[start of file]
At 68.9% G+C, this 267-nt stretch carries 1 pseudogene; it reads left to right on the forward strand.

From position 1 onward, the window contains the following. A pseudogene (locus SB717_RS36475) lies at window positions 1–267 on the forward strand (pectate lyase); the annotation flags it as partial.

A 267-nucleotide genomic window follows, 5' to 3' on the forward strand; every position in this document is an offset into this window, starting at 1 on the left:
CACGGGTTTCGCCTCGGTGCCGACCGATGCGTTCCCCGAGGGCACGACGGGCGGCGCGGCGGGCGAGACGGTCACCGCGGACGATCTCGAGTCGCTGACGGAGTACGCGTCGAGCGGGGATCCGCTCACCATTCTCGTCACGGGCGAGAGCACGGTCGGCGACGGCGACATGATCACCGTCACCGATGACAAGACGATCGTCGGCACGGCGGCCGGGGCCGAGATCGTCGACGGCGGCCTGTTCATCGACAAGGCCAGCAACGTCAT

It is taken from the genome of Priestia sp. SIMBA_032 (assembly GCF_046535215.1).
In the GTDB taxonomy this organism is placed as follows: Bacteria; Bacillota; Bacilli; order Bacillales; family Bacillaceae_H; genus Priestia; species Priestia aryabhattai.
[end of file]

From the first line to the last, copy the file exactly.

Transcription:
At 68.9% G+C, this 267-nt stretch carries 1 pseudogene; it reads left to right on the forward strand.

From position 1 onward, the window contains the following. A pseudogene (locus SB717_RS36475) lies at window positions 1–267 on the forward strand (pectate lyase); the annotation flags it as partial.

A 267-nucleotide genomic window follows, 5' to 3' on the forward strand; every position in this document is an offset into this window, starting at 1 on the left:
CACGGGTTTCGCCTCGGTGCCGACCGATGCGTTCCCCGAGGGCACGACGGGCGGCGCGGCGGGCGAGACGGTCACCGCGGACGATCTCGAGTCGCTGACGGAGTACGCGTCGAGCGGGGATCCGCTCACCATTCTCGTCACGGGCGAGAGCACGGTCGGCGACGGCGACATGATCACCGTCACCGATGACAAGACGATCGTCGGCACGGCGGCCGGGGCCGAGATCGTCGACGGCGGCCTGTTCATCGACAAGGCCAGCAACGTCAT

It is taken from the genome of Priestia sp. SIMBA_032 (assembly GCF_046535215.1).
In the GTDB taxonomy this organism is placed as follows: Bacteria; Bacillota; Bacilli; order Bacillales; family Bacillaceae_H; genus Priestia; species Priestia aryabhattai.